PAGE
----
Whatever the gateway, his passion for art fits perfectly with Miami’s current cultural moment as the art capital of the United States. And so, you’re just as likely to see Winslow at one of his favorite hotspots around the city (he loves Fooq’s, a French spot in the bustling heart of Downtown Miami) as you are to see him checking out Art Basel, the world-famous expo that brings over seventy-thousand art lovers from across the globe to South Florida every year. And while he does keep a low profile while out and about (“I wear a hoodie, or change up my hair a bit, to stay a bit secret”), he hasn’t shied away from meeting local business owners and shooting the shit with fans, like the gentleman who stopped by to lovingly clown Winslow for his first pitch at a Miami Marlins game the night before.

It’s that immersion that has made Winslow’s time in Miami already so successful, and he’s adopted the city as his third home (Houston, his first and most nostalgic, Durham, North Carolina, his second and most relaxed) as strongly as it’s adopted him. “They’ve all embraced me, and I’ve tried to embrace the culture. For example, I love Spanish, so whenever I go places, I bust out the Spanish. Of course.” He pauses and follows up with a laugh, “They usually tell me they speak English.”

Just to drive his point home, an hour earlier, the steamy and oddly therapeutic repetition of the photoshoot is broken by a gaggle of third graders, giggling from across the basketball court.

“Are you Justise Winslow?” asks one of the brave boys with the starstruck eyes that only a child can muster up. Upon receiving a yes, the entire group bursts out into giggles and autograph requests. To Winslow, this isn’t an annoyance or even an obligation, a part of the job he goes through; from his smile and his offers to take as many photos with the kids as they want, you can tell he lives for this. “I really enjoy the interactions with people, the way they go crazy, especially kids,” he says afterwards. “Without them, we’re nothing. Any way I can give back and give that support to them, whether it’s a donation or my time or whatever, I try to do it.”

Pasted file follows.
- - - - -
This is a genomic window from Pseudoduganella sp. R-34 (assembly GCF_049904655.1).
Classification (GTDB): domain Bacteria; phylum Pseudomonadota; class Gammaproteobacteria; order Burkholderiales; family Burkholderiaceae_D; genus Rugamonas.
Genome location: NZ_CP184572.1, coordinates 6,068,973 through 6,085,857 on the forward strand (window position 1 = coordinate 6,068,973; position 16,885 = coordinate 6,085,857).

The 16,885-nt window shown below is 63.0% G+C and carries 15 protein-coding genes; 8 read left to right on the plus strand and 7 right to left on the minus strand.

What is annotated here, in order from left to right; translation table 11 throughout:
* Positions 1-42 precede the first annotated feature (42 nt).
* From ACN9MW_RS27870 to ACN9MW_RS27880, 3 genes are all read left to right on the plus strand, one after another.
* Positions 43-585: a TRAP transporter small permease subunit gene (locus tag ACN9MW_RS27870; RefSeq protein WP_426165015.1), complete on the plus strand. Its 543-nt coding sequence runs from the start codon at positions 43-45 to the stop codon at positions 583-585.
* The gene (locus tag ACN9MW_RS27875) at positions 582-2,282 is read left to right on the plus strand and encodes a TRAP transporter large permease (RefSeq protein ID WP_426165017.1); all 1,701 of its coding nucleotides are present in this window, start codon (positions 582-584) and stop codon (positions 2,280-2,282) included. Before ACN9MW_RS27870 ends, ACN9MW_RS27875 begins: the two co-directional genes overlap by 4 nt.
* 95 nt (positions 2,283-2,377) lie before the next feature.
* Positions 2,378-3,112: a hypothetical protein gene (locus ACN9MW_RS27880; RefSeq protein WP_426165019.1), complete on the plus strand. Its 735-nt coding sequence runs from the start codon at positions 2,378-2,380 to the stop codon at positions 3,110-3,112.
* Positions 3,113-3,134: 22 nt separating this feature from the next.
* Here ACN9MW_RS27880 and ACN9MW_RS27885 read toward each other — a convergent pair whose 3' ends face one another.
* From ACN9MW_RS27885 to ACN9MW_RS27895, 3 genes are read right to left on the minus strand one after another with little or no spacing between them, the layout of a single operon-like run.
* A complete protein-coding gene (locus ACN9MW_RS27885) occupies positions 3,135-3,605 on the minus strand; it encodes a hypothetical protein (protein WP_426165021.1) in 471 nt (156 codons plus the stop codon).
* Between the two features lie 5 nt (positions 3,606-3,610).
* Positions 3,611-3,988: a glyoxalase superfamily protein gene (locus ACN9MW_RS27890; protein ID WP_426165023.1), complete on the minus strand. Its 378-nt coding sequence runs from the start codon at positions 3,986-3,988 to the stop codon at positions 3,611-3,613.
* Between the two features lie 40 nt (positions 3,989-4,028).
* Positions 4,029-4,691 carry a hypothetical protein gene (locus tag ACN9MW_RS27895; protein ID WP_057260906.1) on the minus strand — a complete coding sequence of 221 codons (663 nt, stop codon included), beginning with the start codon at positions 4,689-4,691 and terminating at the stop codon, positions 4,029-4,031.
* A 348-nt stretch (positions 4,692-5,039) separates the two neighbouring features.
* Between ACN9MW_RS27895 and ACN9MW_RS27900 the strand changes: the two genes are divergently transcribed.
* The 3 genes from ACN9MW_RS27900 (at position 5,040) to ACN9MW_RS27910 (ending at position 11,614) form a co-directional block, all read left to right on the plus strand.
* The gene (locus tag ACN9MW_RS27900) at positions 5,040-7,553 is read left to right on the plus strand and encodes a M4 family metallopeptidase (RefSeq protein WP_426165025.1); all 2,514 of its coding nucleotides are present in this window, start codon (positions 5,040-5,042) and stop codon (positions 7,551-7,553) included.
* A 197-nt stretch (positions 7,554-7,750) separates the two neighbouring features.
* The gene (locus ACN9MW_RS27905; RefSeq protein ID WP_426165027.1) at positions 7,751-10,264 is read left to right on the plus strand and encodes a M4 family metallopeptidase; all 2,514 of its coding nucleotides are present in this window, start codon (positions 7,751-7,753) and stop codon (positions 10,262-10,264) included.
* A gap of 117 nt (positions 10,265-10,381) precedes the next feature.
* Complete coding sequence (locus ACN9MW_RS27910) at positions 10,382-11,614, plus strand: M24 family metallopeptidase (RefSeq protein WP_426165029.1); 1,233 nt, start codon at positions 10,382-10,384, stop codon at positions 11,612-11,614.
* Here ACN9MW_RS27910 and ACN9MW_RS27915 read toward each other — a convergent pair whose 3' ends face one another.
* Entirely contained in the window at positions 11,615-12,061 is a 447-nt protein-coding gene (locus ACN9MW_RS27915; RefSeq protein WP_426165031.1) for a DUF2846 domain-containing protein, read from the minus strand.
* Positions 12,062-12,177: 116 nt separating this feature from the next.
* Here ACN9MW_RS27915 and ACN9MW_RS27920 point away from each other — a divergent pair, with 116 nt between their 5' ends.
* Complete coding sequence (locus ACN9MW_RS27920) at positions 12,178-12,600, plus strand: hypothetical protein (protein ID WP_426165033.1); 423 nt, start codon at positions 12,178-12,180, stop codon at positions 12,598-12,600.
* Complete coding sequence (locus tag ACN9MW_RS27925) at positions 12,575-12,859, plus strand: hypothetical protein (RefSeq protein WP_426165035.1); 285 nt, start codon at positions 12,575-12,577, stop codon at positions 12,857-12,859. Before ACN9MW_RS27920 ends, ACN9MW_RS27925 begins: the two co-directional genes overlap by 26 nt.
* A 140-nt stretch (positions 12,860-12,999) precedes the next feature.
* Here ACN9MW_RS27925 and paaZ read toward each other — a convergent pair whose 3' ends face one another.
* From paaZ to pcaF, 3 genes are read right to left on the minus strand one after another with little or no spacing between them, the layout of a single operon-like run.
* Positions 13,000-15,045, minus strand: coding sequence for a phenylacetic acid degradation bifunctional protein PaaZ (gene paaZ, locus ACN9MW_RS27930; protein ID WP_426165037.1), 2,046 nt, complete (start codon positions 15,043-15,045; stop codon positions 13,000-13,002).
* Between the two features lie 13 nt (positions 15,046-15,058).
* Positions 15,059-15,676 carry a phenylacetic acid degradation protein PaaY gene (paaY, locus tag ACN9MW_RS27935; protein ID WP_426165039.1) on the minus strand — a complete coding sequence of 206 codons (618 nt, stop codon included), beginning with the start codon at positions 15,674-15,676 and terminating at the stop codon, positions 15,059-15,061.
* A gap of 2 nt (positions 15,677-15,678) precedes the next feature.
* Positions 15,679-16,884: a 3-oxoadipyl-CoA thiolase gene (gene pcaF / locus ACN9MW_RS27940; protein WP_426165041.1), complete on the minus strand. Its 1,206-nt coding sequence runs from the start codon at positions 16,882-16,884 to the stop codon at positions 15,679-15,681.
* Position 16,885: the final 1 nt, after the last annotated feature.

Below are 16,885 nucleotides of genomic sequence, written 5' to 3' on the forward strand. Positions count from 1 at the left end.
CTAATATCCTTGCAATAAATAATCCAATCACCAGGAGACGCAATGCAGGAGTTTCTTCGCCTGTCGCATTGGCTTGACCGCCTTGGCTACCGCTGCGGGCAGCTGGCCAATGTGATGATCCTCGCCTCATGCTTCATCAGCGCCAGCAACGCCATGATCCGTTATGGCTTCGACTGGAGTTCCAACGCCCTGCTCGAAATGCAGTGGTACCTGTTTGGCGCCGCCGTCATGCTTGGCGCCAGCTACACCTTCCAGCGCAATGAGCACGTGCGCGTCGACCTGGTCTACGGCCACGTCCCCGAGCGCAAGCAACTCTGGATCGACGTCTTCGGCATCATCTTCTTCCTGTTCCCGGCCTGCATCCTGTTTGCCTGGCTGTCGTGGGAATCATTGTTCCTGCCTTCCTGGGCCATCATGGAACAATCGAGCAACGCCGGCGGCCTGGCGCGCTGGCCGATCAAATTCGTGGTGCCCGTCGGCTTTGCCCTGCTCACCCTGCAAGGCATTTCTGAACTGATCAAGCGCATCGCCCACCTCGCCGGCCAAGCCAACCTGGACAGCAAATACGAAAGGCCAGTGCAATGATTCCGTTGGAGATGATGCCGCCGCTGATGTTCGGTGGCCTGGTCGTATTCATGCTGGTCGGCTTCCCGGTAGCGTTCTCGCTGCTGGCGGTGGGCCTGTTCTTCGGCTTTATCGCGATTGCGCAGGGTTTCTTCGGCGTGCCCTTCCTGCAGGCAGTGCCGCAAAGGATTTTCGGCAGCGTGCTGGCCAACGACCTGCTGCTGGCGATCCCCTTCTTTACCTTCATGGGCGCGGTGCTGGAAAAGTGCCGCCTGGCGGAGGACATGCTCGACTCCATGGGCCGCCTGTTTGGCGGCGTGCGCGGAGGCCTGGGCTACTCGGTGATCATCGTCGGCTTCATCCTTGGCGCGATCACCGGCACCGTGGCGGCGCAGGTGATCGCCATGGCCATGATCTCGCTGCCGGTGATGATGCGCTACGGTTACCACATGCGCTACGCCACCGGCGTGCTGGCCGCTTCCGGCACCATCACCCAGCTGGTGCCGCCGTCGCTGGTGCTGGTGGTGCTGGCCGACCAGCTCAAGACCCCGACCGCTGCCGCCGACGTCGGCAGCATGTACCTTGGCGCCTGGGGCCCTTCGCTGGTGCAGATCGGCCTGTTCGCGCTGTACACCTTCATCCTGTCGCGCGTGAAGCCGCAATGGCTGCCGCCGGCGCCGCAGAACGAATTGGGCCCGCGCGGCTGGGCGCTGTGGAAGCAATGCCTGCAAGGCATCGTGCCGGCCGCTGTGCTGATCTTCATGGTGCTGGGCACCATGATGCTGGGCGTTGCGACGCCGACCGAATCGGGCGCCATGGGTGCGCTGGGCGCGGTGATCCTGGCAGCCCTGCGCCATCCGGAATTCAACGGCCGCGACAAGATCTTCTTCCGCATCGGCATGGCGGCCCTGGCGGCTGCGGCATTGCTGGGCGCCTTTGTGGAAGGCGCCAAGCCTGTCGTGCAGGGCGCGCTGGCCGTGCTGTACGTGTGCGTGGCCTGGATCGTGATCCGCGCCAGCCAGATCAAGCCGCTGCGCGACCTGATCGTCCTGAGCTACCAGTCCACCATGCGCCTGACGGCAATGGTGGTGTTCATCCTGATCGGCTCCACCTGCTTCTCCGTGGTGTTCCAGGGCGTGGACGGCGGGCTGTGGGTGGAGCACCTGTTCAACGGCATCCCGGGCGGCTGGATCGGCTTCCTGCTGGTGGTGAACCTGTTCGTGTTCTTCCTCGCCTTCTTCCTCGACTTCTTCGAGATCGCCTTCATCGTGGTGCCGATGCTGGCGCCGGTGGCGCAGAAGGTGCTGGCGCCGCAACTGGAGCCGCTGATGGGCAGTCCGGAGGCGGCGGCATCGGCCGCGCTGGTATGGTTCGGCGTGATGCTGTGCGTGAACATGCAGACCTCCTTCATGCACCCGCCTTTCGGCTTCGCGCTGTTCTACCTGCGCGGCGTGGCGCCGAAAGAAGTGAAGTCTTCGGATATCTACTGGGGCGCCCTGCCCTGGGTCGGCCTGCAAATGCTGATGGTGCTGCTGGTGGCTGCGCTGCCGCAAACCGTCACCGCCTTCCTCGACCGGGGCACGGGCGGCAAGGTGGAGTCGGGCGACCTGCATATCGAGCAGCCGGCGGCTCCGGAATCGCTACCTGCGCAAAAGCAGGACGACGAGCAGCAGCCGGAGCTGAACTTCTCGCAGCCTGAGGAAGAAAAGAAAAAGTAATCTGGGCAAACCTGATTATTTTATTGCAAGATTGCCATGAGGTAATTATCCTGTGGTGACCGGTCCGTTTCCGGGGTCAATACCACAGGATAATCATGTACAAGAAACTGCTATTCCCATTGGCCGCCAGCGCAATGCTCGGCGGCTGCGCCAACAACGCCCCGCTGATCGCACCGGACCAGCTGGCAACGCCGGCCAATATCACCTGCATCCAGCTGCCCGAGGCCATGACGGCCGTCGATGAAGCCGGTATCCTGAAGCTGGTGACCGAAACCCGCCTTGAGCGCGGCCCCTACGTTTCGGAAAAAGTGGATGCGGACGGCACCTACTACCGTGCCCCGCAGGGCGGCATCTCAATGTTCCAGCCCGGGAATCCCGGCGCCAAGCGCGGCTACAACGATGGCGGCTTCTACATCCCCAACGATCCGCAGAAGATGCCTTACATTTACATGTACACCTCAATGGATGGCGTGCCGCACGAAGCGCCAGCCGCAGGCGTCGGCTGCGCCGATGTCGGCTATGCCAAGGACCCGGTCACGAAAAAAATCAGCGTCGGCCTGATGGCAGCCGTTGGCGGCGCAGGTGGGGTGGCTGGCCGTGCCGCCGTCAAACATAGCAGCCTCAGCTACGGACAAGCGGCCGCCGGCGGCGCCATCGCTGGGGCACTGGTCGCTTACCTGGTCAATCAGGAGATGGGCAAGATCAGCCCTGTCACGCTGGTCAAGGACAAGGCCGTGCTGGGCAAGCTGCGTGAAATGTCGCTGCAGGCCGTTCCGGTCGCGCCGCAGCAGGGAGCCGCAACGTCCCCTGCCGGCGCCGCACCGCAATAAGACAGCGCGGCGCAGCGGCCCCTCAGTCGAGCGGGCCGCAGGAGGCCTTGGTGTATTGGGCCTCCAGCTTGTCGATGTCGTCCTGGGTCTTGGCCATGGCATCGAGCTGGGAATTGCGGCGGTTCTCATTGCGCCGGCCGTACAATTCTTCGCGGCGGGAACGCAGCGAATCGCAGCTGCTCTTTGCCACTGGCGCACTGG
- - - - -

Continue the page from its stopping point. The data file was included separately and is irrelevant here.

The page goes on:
That mutual embrace will be especially important as the Heat enter their most uncertain period since Dwyane Wade was drafted in 2003. Along with the departure of the best player in franchise history, the news that Chris Bosh will almost certainly not play another game for the Heat (news that broke just hours before our lunch-time meeting that he had failed his physical) injects even more turmoil into what was going to be a rocky season. And so, maybe more than ever, the city is ready to throw itself behind a new superstar, and with Winslow on deck, they may not have to look far for a worthy candidate. The fact that he has already settled in like a local doesn’t hurt, either.

Justise Winslow #20 of the Miami Heat handles the ball against the Philadelphia 76ers on October 21, 2016 at AmericanAirlines Arena in Miami, Florida.

Winslow doesn’t just see Miami as his newest home, however; he also sees a bit of himself in the growing city by the ocean. “I feel like this city, people know about it but just from an outside point of view. When you actually live here, when you talk to people, we all understand that there’s so much more growth that this city has to offer.” A quick pause follows, he’s contemplative. “That’s how I feel about myself and my game. People think I’m good, but my teammates and coaches and myself, we see so much more potential for me to grow, and to grow here. I’m excited to grow as a player and as a person in a city that still has so much growth itself.”